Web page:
Madras HC declines to repeal criminal case against Azhagiri

In a setback to DMK strongman and Union Minister for Chemicals and Fertilizers M K Azhagiri, the Madurai Bench of the Madras High Court yesterday declined to quash a criminal case against him in connection with an alleged attack against an election officer.

Dismissing a petition filed by Azhagiri and two other DMK men to repeal the criminal case registered against him by Keezhavalavu police station in Madurai district on the basis of a complaint lodged by M Kalimuthu, Assistant Returning Officer (ARO) of Melur assembly constituency on April 1 last, Justice R S Ramanathan said there was no ground to quash the case at the present stage, as the ARO had categorically stated in the FIR that the Minister had yelled at him and also attempted to assault him.

He observed that there was no dispute on the issue that Kalimuthu, who was also Tahsildar of Melur, was duly authorized by the Election Commission in his capacity as the ARO to record the movements of the political leaders on video.

The allegation that the Union Minister yelled at the officer and asked him to get out of the temple would attract Section 188 of the IPC that prohibits an individual from causing obstruction, annoyance or injury to any person employed lawfully.

The ARO in his complaint mentioned that Azhagiri had got enraged when he ordered video recording of his visit to a local temple at Melur along with his party men, following a tip-off that the visit was meant to canvass votes for the assembly elections held on April 13.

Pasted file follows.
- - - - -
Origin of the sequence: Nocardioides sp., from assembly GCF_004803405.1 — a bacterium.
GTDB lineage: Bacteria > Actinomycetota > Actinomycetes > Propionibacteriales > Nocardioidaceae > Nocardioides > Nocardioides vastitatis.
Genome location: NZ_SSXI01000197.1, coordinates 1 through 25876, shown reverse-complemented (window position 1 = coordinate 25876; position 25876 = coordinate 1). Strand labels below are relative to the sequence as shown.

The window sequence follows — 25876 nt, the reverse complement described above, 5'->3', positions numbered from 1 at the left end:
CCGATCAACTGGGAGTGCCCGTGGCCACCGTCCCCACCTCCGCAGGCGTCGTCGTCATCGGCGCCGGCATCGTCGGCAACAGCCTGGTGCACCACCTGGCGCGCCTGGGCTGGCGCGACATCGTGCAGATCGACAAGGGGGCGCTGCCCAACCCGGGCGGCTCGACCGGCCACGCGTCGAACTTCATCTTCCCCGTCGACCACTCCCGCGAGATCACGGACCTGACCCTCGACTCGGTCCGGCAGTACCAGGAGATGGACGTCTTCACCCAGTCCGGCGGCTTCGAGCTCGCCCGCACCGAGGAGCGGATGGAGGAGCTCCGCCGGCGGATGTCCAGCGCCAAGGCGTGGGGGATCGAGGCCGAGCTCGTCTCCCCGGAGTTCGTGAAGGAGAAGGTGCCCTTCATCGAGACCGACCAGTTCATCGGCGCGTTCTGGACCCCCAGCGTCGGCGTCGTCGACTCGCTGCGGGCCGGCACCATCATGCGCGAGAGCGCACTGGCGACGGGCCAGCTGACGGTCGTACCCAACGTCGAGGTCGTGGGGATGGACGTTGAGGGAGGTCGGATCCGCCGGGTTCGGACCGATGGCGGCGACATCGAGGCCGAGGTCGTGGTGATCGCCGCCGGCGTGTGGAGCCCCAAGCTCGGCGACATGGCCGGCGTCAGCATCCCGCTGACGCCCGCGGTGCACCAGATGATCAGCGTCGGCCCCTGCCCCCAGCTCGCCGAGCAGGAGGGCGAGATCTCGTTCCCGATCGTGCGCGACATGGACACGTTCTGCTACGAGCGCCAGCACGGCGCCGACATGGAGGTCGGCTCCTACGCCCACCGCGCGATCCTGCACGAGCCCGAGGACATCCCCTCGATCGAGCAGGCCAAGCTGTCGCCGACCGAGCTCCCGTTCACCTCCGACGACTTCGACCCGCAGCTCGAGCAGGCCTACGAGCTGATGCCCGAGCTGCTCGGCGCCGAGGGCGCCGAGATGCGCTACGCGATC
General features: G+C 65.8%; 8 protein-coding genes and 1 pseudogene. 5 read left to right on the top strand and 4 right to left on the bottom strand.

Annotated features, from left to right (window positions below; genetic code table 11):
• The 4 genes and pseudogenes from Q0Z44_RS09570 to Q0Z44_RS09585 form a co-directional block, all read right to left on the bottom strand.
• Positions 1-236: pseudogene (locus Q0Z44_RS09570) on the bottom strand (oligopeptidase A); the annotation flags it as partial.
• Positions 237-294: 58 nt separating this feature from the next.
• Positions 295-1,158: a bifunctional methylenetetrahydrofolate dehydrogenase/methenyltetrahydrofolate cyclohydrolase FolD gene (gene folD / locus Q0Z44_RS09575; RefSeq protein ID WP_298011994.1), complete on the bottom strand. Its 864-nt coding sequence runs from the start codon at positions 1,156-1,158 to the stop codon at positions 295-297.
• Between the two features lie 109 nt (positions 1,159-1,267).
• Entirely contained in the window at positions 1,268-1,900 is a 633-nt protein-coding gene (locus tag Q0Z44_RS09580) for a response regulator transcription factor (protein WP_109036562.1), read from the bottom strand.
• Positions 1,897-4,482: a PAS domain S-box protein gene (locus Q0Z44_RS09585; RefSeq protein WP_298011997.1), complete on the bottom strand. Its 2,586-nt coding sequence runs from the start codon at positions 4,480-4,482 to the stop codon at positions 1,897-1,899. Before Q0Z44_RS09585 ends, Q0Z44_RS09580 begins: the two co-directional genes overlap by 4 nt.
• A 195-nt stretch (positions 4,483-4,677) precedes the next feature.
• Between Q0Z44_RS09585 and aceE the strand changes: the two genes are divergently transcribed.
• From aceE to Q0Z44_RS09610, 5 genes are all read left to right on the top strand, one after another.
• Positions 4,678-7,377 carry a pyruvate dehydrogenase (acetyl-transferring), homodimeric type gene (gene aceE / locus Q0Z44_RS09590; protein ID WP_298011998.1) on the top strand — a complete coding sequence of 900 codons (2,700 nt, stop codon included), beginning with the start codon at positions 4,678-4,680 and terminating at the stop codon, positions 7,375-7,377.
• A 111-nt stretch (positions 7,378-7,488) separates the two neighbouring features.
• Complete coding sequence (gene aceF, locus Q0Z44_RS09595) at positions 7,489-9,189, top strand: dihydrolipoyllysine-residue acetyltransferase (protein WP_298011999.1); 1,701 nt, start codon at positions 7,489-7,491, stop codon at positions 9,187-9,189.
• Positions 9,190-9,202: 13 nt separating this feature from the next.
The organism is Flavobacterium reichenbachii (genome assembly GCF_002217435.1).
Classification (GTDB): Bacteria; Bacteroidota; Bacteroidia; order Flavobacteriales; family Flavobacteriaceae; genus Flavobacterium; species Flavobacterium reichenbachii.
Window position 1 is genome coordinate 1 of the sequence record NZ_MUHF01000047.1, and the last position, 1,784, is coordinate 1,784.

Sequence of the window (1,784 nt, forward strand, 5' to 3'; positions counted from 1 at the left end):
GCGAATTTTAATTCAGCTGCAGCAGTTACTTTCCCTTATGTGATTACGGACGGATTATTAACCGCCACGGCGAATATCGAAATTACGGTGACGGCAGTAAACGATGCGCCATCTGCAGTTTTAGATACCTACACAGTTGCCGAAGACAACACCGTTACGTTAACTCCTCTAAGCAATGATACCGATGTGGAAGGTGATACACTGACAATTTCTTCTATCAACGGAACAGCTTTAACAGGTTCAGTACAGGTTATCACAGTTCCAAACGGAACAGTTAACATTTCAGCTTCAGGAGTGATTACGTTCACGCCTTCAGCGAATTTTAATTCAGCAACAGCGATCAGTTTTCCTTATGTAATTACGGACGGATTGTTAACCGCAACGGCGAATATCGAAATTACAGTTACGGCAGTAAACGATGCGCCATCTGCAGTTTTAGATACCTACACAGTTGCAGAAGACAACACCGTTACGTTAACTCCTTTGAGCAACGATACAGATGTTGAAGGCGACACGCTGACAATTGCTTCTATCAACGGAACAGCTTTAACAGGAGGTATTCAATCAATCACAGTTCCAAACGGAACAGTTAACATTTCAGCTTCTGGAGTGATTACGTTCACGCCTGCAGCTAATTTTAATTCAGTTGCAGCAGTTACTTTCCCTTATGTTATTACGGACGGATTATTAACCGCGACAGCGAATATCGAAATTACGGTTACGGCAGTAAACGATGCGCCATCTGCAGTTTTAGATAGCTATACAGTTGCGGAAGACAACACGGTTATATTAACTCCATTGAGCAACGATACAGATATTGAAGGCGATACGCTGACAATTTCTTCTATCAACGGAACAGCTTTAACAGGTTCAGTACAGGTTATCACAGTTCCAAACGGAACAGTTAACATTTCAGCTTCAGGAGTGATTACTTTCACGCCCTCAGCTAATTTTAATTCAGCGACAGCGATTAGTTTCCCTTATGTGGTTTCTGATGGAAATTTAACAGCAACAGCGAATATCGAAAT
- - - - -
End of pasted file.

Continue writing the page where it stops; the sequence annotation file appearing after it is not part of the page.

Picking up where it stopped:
The judge further said Section 144 (unlawful assembly) would also be applicable in the present case in view of the misconduct of the visitors to the temple. On the affidavit filed by the ARO before the court retracting the allegations of assault two days after the incident, Justice Ramanathan said it was for the police and not the court to take a call on the issue.

(The affidavit of the ARO stated that no such incident took place on the date as alleged in the complaint.)

Earlier, the petitioner’s counsel argued that the Minister too was a public servant and he was well aware of his duties and responsibilities. He was not a habitual offender. However, the judge declined to entertain the petition.


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